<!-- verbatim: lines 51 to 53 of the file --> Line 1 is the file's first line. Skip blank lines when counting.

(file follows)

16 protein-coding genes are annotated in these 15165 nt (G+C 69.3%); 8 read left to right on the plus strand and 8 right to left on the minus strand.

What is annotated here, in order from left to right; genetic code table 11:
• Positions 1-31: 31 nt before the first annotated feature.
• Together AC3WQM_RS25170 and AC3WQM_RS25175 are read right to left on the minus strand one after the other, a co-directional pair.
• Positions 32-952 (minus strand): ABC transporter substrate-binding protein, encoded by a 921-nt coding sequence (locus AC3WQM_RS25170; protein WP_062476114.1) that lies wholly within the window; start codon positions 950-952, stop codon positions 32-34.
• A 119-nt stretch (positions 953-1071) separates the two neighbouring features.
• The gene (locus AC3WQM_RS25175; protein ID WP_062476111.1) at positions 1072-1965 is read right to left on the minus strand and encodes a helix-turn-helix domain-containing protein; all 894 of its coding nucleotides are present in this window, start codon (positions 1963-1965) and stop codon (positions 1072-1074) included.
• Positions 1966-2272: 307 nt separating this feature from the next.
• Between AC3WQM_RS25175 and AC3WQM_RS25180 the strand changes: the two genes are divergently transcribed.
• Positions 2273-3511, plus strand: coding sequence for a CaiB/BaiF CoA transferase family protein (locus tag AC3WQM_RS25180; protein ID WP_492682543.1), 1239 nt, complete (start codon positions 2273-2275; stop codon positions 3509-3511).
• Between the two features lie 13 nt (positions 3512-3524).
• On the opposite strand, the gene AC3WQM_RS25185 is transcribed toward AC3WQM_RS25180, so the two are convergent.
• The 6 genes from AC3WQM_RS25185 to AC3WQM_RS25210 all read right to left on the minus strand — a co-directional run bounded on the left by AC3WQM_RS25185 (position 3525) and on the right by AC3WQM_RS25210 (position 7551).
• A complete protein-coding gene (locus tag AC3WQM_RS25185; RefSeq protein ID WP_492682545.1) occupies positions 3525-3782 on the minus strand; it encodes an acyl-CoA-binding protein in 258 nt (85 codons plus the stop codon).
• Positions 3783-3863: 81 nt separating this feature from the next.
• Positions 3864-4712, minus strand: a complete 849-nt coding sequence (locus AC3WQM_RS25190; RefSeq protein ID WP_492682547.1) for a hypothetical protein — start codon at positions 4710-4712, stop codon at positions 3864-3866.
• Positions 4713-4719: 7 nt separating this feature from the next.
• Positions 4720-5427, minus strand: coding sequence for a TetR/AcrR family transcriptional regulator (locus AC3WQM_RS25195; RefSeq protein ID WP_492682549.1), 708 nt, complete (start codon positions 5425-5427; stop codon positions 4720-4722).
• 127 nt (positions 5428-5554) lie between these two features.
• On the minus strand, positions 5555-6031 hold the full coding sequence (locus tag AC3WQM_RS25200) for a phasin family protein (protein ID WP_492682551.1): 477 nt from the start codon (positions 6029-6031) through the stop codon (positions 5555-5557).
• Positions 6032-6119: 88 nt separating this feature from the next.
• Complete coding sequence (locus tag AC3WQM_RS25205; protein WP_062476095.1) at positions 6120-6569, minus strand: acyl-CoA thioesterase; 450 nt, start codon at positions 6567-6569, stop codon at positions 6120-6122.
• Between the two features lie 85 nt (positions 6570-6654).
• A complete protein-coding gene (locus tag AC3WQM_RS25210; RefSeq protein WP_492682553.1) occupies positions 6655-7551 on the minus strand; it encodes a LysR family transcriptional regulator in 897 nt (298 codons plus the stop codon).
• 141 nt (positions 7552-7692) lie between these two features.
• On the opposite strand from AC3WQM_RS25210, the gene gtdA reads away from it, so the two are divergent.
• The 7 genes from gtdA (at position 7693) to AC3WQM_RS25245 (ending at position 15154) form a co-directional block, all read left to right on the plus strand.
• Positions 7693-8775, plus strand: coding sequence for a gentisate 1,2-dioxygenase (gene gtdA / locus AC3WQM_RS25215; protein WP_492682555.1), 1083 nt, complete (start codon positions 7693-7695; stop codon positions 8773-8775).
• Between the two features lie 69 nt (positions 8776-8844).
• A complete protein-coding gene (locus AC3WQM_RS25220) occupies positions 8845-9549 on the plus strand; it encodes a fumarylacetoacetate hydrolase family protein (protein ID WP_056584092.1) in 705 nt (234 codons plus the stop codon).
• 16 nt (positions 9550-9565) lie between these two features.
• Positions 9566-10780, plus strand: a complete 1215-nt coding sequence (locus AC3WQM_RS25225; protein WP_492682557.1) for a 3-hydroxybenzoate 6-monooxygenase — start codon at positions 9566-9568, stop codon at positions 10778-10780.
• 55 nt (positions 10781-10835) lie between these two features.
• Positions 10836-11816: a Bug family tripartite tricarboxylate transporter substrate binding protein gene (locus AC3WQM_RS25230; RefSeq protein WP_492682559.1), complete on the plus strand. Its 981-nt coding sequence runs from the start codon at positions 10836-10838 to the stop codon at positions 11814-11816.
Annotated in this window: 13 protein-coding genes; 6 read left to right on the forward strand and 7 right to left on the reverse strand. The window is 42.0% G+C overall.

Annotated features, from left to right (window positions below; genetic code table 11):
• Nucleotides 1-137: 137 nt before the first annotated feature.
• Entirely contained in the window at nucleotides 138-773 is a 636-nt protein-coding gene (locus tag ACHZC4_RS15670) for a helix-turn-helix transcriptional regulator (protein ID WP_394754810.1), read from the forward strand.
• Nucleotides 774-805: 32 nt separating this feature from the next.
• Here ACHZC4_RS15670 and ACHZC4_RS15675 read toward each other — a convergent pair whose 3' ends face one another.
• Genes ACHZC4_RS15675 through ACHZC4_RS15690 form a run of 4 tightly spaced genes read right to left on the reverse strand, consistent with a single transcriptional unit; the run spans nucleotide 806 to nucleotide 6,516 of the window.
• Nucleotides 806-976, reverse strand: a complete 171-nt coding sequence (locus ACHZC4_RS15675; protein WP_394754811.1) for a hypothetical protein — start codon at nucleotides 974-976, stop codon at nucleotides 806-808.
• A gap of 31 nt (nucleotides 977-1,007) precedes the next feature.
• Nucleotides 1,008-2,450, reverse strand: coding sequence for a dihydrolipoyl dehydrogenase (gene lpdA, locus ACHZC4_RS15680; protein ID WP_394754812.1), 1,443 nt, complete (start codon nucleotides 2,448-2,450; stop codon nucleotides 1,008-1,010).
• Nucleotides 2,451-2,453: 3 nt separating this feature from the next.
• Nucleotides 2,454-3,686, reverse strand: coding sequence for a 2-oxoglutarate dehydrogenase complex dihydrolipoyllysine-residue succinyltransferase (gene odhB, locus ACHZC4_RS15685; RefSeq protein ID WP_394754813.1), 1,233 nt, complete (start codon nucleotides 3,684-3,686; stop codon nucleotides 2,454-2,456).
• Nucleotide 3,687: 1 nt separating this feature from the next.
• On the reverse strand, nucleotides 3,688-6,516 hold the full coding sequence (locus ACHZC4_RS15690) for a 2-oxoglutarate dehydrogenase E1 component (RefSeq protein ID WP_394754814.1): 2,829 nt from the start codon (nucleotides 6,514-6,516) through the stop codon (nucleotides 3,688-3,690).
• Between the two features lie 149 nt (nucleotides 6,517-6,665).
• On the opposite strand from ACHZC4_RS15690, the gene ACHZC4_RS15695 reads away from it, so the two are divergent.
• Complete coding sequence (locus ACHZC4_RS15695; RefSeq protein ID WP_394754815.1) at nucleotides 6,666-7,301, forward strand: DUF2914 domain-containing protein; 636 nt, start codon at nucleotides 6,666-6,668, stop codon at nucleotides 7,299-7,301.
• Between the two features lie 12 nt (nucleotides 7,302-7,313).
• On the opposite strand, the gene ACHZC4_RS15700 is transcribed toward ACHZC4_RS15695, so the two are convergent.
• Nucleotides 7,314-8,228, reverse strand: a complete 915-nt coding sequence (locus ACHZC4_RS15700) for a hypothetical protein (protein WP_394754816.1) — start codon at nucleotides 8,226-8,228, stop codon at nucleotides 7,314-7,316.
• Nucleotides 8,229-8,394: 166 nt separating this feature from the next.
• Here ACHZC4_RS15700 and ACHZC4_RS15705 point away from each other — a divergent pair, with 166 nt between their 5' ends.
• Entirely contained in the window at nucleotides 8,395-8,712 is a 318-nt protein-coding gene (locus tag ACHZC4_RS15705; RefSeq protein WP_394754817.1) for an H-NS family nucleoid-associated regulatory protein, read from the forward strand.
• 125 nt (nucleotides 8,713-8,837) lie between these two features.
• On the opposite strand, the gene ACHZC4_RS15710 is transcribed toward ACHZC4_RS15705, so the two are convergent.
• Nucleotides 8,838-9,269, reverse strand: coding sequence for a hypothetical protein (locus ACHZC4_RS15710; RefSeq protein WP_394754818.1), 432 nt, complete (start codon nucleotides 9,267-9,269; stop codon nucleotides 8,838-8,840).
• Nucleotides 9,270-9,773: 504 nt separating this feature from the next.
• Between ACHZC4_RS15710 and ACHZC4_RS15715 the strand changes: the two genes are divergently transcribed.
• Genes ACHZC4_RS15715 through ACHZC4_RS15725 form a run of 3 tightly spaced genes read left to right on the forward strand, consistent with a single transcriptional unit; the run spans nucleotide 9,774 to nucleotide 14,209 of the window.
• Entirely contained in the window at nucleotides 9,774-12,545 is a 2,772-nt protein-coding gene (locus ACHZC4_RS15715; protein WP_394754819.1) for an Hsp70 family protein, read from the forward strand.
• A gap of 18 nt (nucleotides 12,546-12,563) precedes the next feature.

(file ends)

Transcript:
• Complete coding sequence (locus ACHZC4_RS15695; RefSeq protein ID WP_394754815.1) at nucleotides 6,666-7,301, forward strand: DUF2914 domain-containing protein; 636 nt, start codon at nucleotides 6,666-6,668, stop codon at nucleotides 7,299-7,301.
• Between the two features lie 12 nt (nucleotides 7,302-7,313).
• On the opposite strand, the gene ACHZC4_RS15700 is transcribed toward ACHZC4_RS15695, so the two are convergent.